It was her eighth Olympic medal, just one short of the Australian record, but Emma McKeon finally stepped forward into the limelight with an emotion-charged victory in the 100m Freestyle final at the Tokyo 2020 Olympic Games today.
For so long Emma McKeon has been chasing the queen of Australian swimming, Cate Campbell, and today she finished in front of her, with Campbell conquering her own demons as she claimed the bronze. It is fair to say that Hong Kong’s Siobhan Haughey is getting heartily sick of Australians at this meet. She was edged out by Ariarne Titmus in the 200m freestyle final and now has been sandwiched by two veterans of the Dolphins team in the blue-ribbon event.
All week McKeon has been the swimmer whose blistering speed kicked in just on schedule for these Olympics, but the 27-year-old still had to convert that into a top position on the podium. True to form, she did in brilliant fashion, leading all the way to win Australia’s ninth gold of these Games in 51.96 seconds. In the process she also lowered her own Olympic record and swam to within a quarter-second of the world record.
What mattered most to her was that, after winning two relay golds over the past two Olympics, plus a host of minor medals, she finally had made it to the top. This was her long-awaited first individual Olympic title and she celebrated in typically Emma McKeon’s fashion – which is to say she kept it all pretty much under control.
The only regret Australians had with the result was that McKeon’s victory meant that Cate Campbell’s dream of one day becoming the 100m Freestyle Olympic champion has probably ended. But in the space of 52.52 seconds, she claimed the bronze behind McKeon and exorcised the demons that have pursued her since her self-proclaimed “choke” in the final in Rio five years ago.
McKeon and Campbell had both arrived at this moment with mutually exclusive golds. Assuming the race did not end in a dead-heat – akin to the 2016 Olympic final which ended with Penny Oleksiak of Canada and American Simone Manuel sharing the glory - it was always going to be that one Australia’s woman’s triumph would also be the other’s heartbreak.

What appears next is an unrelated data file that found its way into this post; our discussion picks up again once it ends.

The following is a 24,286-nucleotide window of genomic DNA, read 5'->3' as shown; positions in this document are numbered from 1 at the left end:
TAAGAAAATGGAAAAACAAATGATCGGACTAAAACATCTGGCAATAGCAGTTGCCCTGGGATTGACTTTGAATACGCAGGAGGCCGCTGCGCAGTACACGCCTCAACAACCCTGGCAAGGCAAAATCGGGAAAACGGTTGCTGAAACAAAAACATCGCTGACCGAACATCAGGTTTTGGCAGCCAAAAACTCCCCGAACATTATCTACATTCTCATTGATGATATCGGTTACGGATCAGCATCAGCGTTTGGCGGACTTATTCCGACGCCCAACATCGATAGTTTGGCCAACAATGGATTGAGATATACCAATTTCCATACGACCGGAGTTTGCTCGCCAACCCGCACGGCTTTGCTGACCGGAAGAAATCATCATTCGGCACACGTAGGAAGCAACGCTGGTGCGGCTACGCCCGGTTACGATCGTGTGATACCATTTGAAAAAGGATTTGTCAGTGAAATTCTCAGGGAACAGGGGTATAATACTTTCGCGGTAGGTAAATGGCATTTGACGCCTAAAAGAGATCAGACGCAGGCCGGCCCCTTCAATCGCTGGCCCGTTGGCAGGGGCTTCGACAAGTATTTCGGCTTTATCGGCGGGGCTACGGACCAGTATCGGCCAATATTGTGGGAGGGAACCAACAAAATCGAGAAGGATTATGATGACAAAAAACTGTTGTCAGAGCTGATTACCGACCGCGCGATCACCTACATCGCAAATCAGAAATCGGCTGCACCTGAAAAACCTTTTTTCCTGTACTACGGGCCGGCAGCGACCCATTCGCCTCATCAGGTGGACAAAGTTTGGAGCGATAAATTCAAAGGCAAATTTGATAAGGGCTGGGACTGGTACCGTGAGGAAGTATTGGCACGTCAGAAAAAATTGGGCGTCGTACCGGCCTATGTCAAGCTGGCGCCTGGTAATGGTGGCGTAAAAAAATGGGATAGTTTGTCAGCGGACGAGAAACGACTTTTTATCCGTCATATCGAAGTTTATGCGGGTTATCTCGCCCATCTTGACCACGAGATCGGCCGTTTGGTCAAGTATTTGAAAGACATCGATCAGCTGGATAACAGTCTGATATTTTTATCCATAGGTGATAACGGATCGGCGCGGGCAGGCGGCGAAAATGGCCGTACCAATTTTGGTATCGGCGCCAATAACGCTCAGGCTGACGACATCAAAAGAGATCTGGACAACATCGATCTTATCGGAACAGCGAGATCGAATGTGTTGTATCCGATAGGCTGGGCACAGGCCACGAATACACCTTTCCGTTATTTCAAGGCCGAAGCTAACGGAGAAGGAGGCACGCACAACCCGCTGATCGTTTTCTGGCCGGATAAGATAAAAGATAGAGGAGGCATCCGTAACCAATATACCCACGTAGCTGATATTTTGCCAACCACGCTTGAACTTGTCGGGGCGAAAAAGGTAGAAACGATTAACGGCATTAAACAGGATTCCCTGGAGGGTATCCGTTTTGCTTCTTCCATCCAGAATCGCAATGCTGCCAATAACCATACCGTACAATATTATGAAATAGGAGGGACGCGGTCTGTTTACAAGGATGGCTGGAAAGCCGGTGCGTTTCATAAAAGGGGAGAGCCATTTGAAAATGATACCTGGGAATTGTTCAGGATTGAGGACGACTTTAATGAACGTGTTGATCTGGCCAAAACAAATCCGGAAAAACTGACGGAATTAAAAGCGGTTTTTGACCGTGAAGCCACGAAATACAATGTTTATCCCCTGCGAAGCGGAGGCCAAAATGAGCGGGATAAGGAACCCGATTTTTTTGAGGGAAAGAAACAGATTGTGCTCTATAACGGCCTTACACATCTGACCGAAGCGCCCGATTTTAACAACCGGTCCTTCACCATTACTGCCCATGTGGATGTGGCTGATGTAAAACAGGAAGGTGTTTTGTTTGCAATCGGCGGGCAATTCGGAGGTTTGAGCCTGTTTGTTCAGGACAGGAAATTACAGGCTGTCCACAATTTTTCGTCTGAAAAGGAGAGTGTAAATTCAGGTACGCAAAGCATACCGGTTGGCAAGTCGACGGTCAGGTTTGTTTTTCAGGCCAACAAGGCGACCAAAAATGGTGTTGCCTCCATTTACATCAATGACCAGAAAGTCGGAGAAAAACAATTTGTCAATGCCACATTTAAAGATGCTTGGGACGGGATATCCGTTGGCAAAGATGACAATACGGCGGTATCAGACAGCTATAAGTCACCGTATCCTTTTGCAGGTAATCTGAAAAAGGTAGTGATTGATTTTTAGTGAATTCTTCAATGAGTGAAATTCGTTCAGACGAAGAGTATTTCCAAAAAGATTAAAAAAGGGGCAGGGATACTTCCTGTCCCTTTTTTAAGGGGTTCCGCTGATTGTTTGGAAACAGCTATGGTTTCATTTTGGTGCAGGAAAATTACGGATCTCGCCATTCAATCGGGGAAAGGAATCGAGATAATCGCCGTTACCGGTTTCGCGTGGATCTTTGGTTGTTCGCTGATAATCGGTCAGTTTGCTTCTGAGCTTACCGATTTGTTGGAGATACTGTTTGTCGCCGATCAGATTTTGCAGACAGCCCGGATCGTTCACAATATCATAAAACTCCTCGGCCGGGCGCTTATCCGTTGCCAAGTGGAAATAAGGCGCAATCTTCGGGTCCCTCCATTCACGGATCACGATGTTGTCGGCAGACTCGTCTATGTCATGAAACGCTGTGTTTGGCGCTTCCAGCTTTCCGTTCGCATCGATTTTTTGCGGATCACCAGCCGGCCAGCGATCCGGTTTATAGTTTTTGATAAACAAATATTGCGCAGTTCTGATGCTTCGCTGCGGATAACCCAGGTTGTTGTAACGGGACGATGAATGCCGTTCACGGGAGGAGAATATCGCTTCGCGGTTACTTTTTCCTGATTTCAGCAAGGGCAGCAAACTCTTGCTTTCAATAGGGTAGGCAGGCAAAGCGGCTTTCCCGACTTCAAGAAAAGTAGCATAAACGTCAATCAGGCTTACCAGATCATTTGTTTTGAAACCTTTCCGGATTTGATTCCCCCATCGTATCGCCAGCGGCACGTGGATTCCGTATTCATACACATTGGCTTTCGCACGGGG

Except that Campbell refused to see it that way. Scarcely had the swimmers absorbed the message of the electronic scoreboard than the 29-year-old four-times Olympian threw her arms around McKeon and hugged her tight. “I’m so proud of you,” Campbell told her.
McKeon revealed she had sought help from her sports psychologist to help clear her head of the clutter but, really, it was her venerable coach Michael Bohl who made her realise that she could be so much more than a bit player in relays. “Bohly has coached so many incredible athletes,” McKeon explained. “For him to have that belief in me, I’d be silly not to have faith in myself.”
It seems amazing that a swimmer who almost certainly will become the greatest Australian Olympic medal winner of all time – she now has eight, tying her with Dawn Fraser and butterfly divas Susie O’Neill and Petria Thomas, and just one short of Ian Thorpe and Leisel Jones – should be so shaky in her self-confidence.
Perhaps she can take comfort from the fact that she won the fastest Olympic final in history, with the first five placegetters recording times that would have won every other Olympic title. Or, perhaps, she can be inspired by her own performance in unleashing the second fastest 100m in female swimming history. Or, perhaps closer to home, in becoming the fourth Australian to win the prestigious 100 m freestyle title behind Fanny Durack, Fraser (three times) and Jodie Henry.
Watching on from Wollongong was perhaps the most knowledgeable family group ever to assemble for a race of this magnitude. McKeon’s dad, Ron, was a two-time Olympian, mother Susie was a 1982 Brisbane Commonwealth Games representative, uncle Rob Woodhouse won a bronze medal for Australia at the 1984 Los Angeles Olympics, while brother David has swum for the Dolphins at the last two Olympic Games. It was an anxious wait to see if Emma could do what none of them had ever managed to do, bring home individual gold from the Olympics and brother David spent hours before the race pacing up and down in the backyard.
But then – with what must be said was a minimum of fuss considering the importance of the moment – McKeon delivered.
“She has a beautiful soul,” said her mother Susie. “She is very reserved and goes about her business, working extremely hard. But she wanted that individual gold medal.”